Re: [Uri-review] Initial inquiry into URI proposal (nym)

DataPacRat <datapacrat@gmail.com> Thu, 27 June 2013 16:43 UTC

Return-Path: <datapacrat@gmail.com>
X-Original-To: uri-review@ietfa.amsl.com
Delivered-To: uri-review@ietfa.amsl.com
Received: from localhost (localhost [127.0.0.1]) by ietfa.amsl.com (Postfix) with ESMTP id 0533B21F9D2B for <uri-review@ietfa.amsl.com>; Thu, 27 Jun 2013 09:43:52 -0700 (PDT)
X-Virus-Scanned: amavisd-new at amsl.com
X-Spam-Flag: NO
X-Spam-Score: 0.599
X-Spam-Level:
X-Spam-Status: No, score=0.599 tagged_above=-999 required=5 tests=[J_CHICKENPOX_53=0.6, NO_RELAYS=-0.001]
Received: from mail.ietf.org ([12.22.58.30]) by localhost (ietfa.amsl.com [127.0.0.1]) (amavisd-new, port 10024) with ESMTP id YmsoP56pODq7 for <uri-review@ietfa.amsl.com>; Thu, 27 Jun 2013 09:43:51 -0700 (PDT)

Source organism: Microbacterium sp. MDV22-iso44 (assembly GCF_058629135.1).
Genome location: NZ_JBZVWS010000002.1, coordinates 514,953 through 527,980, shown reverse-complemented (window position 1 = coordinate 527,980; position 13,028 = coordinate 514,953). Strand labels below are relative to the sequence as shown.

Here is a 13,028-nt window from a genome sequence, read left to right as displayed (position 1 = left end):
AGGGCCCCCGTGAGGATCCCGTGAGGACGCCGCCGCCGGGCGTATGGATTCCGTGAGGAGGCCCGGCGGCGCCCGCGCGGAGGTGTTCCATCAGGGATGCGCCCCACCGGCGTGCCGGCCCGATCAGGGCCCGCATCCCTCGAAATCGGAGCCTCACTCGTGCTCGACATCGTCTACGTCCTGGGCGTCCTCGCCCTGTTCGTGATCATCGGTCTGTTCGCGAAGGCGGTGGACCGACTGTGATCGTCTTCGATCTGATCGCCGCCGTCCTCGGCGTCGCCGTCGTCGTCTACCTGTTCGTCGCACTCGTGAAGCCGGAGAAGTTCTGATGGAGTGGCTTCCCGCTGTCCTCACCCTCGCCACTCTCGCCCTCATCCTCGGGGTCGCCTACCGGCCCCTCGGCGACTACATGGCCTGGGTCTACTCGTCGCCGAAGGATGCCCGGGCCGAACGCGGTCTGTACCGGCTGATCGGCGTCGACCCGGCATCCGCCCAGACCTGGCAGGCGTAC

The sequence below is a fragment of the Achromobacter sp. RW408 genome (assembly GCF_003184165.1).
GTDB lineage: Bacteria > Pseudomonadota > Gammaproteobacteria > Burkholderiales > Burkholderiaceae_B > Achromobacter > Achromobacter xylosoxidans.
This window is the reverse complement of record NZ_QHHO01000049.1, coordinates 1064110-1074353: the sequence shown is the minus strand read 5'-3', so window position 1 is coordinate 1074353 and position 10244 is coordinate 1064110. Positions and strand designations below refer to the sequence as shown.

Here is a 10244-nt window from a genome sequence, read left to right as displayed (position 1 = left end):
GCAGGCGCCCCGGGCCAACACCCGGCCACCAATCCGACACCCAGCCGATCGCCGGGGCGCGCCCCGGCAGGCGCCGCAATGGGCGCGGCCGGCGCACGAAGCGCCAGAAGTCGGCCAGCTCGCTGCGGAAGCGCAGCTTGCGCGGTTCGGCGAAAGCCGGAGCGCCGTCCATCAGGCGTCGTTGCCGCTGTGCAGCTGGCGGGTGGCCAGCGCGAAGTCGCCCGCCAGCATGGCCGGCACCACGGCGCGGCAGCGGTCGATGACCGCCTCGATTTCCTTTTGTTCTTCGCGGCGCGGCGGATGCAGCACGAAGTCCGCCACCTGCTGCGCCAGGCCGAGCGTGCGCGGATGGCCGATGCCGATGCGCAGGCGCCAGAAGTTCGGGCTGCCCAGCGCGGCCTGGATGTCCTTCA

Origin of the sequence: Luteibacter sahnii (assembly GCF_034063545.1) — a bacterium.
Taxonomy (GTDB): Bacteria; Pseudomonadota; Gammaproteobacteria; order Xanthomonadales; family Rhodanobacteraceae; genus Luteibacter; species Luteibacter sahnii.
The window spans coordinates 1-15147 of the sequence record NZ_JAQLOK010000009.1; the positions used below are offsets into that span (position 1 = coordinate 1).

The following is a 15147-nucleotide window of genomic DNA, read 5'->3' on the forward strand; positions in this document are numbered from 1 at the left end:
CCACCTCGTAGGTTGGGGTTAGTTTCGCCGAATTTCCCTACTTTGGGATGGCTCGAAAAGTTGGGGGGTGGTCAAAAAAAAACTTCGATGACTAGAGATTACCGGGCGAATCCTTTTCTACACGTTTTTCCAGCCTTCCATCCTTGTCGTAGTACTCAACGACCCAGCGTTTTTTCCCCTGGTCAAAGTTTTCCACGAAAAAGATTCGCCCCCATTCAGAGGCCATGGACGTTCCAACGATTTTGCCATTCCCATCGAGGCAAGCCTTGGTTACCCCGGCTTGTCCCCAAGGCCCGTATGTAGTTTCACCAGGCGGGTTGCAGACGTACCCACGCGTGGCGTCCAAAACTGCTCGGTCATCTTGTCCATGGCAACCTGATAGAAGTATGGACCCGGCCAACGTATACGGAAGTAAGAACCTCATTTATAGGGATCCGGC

Received: from mail-ve0-x22e.google.com (mail-ve0-x22e.google.com [IPv6:2607:f8b0:400c:c01::22e]) by ietfa.amsl.com (Postfix) with ESMTP id 1947421F9D31 for <uri-review@ietf.org>; Thu, 27 Jun 2013 09:43:46 -0700 (PDT)
Received: by mail-ve0-f174.google.com with SMTP id oz10so909823veb.33 for <uri-review@ietf.org>; Thu, 27 Jun 2013 09:43:42 -0700 (PDT)
DKIM-Signature: v=1; a=rsa-sha256; c=relaxed/relaxed; d=gmail.com; s=20120113; h=mime-version:in-reply-to:references:date:message-id:subject:from:to :cc:content-type:content-transfer-encoding; bh=FNulmyObur0JUDvTQgWfTQOulSgHexe1vCCE3yy2ucs=; b=y41ERbNzMS5KLHWC4ncZbghNW0SEb+IyAqxcxA2hfnAvWGn1VuT7jvydVZBDKOfnLq GbbDk5n4xWMfLzXxgRl1TgUb73P3cMBlAMcX8R9awD4xoMsZFzvdvXjhdaklrdVSTRzG J8dD7v85bcX6JsDOcqdoqXvfHHdQDm6jy2f969/G9waXAzY2QdnCdJOkGgDw0VeNubcl KCMczx3Sl8Lk5LS/4Cy3oZ7oTiakWfxV0oq0ljpL6HaZRJReqNLNNM457UDtbXslAjYY kDLikbNYj5ePpzqrOEjbWjt0HllEO3BAgDqe6S+Y16XZjs2zSD8BK/jnTXWVzRPe+pOi F8fw==
MIME-Version: 1.0
X-Received: by 10.58.97.167 with SMTP id eb7mr3814817veb.45.1372351422192; Thu, 27 Jun 2013 09:43:42 -0700 (PDT)